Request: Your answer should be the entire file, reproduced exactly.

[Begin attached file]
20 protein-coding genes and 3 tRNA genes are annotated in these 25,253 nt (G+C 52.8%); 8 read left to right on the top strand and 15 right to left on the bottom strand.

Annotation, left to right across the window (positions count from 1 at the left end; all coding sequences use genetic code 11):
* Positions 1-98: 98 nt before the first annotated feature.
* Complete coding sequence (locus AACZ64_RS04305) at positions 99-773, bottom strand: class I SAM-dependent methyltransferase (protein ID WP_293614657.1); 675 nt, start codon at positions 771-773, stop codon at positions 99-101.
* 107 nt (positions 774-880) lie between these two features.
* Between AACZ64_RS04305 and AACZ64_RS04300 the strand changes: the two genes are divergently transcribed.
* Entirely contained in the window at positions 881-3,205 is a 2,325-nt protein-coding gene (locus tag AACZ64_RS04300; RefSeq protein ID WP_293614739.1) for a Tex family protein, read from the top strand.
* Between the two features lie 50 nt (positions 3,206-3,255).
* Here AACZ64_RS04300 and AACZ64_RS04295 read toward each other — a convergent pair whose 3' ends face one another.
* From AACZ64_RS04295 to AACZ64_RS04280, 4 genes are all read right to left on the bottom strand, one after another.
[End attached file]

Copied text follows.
20 protein-coding genes and 3 tRNA genes are annotated in these 25,253 nt (G+C 52.8%); 8 read left to right on the top strand and 15 right to left on the bottom strand.

Annotation, left to right across the window (positions count from 1 at the left end; all coding sequences use genetic code 11):
* Positions 1-98: 98 nt before the first annotated feature.
* Complete coding sequence (locus AACZ64_RS04305) at positions 99-773, bottom strand: class I SAM-dependent methyltransferase (protein ID WP_293614657.1); 675 nt, start codon at positions 771-773, stop codon at positions 99-101.
* 107 nt (positions 774-880) lie between these two features.
* Between AACZ64_RS04305 and AACZ64_RS04300 the strand changes: the two genes are divergently transcribed.
* Entirely contained in the window at positions 881-3,205 is a 2,325-nt protein-coding gene (locus tag AACZ64_RS04300; RefSeq protein ID WP_293614739.1) for a Tex family protein, read from the top strand.
* Between the two features lie 50 nt (positions 3,206-3,255).
* Here AACZ64_RS04300 and AACZ64_RS04295 read toward each other — a convergent pair whose 3' ends face one another.
* From AACZ64_RS04295 to AACZ64_RS04280, 4 genes are all read right to left on the bottom strand, one after another.